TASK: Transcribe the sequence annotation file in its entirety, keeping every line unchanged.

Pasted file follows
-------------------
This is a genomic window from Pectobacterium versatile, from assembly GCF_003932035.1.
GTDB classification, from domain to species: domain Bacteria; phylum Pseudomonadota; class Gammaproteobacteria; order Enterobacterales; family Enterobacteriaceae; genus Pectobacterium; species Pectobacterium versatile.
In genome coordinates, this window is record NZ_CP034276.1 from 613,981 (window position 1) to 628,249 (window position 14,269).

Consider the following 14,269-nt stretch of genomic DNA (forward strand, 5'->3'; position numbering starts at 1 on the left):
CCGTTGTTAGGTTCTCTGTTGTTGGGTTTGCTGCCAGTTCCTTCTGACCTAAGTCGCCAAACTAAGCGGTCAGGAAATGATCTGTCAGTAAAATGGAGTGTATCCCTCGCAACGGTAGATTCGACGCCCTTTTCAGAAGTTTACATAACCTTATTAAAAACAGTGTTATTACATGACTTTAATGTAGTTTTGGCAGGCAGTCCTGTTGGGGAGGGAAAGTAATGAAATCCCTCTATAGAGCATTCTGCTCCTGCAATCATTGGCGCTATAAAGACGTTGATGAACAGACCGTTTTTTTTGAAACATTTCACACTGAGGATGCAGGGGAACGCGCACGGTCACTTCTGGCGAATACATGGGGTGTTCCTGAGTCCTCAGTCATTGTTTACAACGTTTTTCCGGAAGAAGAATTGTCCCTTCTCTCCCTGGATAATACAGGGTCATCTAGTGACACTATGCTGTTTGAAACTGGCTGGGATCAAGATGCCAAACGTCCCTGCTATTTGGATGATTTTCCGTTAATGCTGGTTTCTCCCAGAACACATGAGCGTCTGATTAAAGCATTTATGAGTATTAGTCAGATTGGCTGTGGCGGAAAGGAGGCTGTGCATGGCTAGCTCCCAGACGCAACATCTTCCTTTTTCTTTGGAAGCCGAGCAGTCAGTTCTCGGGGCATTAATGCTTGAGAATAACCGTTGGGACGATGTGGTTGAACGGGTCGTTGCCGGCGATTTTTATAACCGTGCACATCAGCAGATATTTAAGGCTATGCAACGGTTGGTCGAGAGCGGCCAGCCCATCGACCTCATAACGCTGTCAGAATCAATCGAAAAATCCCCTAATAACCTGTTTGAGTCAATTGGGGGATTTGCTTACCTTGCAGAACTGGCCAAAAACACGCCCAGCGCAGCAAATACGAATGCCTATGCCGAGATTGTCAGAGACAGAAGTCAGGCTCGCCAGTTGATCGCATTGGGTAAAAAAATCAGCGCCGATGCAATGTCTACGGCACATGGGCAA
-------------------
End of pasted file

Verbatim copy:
This is a genomic window from Pectobacterium versatile, from assembly GCF_003932035.1.
GTDB classification, from domain to species: domain Bacteria; phylum Pseudomonadota; class Gammaproteobacteria; order Enterobacterales; family Enterobacteriaceae; genus Pectobacterium; species Pectobacterium versatile.
In genome coordinates, this window is record NZ_CP034276.1 from 613,981 (window position 1) to 628,249 (window position 14,269).

Consider the following 14,269-nt stretch of genomic DNA (forward strand, 5'->3'; position numbering starts at 1 on the left):
CCGTTGTTAGGTTCTCTGTTGTTGGGTTTGCTGCCAGTTCCTTCTGACCTAAGTCGCCAAACTAAGCGGTCAGGAAATGATCTGTCAGTAAAATGGAGTGTATCCCTCGCAACGGTAGATTCGACGCCCTTTTCAGAAGTTTACATAACCTTATTAAAAACAGTGTTATTACATGACTTTAATGTAGTTTTGGCAGGCAGTCCTGTTGGGGAGGGAAAGTAATGAAATCCCTCTATAGAGCATTCTGCTCCTGCAATCATTGGCGCTATAAAGACGTTGATGAACAGACCGTTTTTTTTGAAACATTTCACACTGAGGATGCAGGGGAACGCGCACGGTCACTTCTGGCGAATACATGGGGTGTTCCTGAGTCCTCAGTCATTGTTTACAACGTTTTTCCGGAAGAAGAATTGTCCCTTCTCTCCCTGGATAATACAGGGTCATCTAGTGACACTATGCTGTTTGAAACTGGCTGGGATCAAGATGCCAAACGTCCCTGCTATTTGGATGATTTTCCGTTAATGCTGGTTTCTCCCAGAACACATGAGCGTCTGATTAAAGCATTTATGAGTATTAGTCAGATTGGCTGTGGCGGAAAGGAGGCTGTGCATGGCTAGCTCCCAGACGCAACATCTTCCTTTTTCTTTGGAAGCCGAGCAGTCAGTTCTCGGGGCATTAATGCTTGAGAATAACCGTTGGGACGATGTGGTTGAACGGGTCGTTGCCGGCGATTTTTATAACCGTGCACATCAGCAGATATTTAAGGCTATGCAACGGTTGGTCGAGAGCGGCCAGCCCATCGACCTCATAACGCTGTCAGAATCAATCGAAAAATCCCCTAATAACCTGTTTGAGTCAATTGGGGGATTTGCTTACCTTGCAGAACTGGCCAAAAACACGCCCAGCGCAGCAAATACGAATGCCTATGCCGAGATTGTCAGAGACAGAAGTCAGGCTCGCCAGTTGATCGCATTGGGTAAAAAAATCAGCGCCGATGCAATGTCTACGGCACATGGGCAA